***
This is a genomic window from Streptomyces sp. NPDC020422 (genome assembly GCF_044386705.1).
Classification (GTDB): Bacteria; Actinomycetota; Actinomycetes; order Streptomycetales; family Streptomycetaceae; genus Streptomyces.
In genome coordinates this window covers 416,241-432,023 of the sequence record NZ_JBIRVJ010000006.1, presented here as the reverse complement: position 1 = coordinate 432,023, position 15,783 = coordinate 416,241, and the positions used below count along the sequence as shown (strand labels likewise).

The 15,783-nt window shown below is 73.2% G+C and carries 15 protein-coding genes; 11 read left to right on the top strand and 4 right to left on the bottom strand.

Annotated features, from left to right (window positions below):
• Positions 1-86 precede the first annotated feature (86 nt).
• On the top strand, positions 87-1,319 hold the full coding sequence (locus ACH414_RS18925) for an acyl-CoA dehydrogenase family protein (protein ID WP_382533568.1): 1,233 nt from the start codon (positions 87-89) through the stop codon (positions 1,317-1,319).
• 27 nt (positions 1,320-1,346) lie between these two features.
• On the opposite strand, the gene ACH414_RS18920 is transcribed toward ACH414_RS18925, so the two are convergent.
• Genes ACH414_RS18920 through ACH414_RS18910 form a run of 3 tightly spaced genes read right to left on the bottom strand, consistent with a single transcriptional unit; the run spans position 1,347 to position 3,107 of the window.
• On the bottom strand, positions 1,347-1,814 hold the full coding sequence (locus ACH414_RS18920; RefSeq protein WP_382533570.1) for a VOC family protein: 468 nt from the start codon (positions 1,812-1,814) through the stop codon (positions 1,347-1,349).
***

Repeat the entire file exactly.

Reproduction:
This is a genomic window from Streptomyces sp. NPDC020422 (genome assembly GCF_044386705.1).
Classification (GTDB): Bacteria; Actinomycetota; Actinomycetes; order Streptomycetales; family Streptomycetaceae; genus Streptomyces.
In genome coordinates this window covers 416,241-432,023 of the sequence record NZ_JBIRVJ010000006.1, presented here as the reverse complement: position 1 = coordinate 432,023, position 15,783 = coordinate 416,241, and the positions used below count along the sequence as shown (strand labels likewise).

The 15,783-nt window shown below is 73.2% G+C and carries 15 protein-coding genes; 11 read left to right on the top strand and 4 right to left on the bottom strand.

Annotated features, from left to right (window positions below):
• Positions 1-86 precede the first annotated feature (86 nt).
• On the top strand, positions 87-1,319 hold the full coding sequence (locus ACH414_RS18925) for an acyl-CoA dehydrogenase family protein (protein ID WP_382533568.1): 1,233 nt from the start codon (positions 87-89) through the stop codon (positions 1,317-1,319).
• 27 nt (positions 1,320-1,346) lie between these two features.
• On the opposite strand, the gene ACH414_RS18920 is transcribed toward ACH414_RS18925, so the two are convergent.
• Genes ACH414_RS18920 through ACH414_RS18910 form a run of 3 tightly spaced genes read right to left on the bottom strand, consistent with a single transcriptional unit; the run spans position 1,347 to position 3,107 of the window.
• On the bottom strand, positions 1,347-1,814 hold the full coding sequence (locus ACH414_RS18920; RefSeq protein WP_382533570.1) for a VOC family protein: 468 nt from the start codon (positions 1,812-1,814) through the stop codon (positions 1,347-1,349).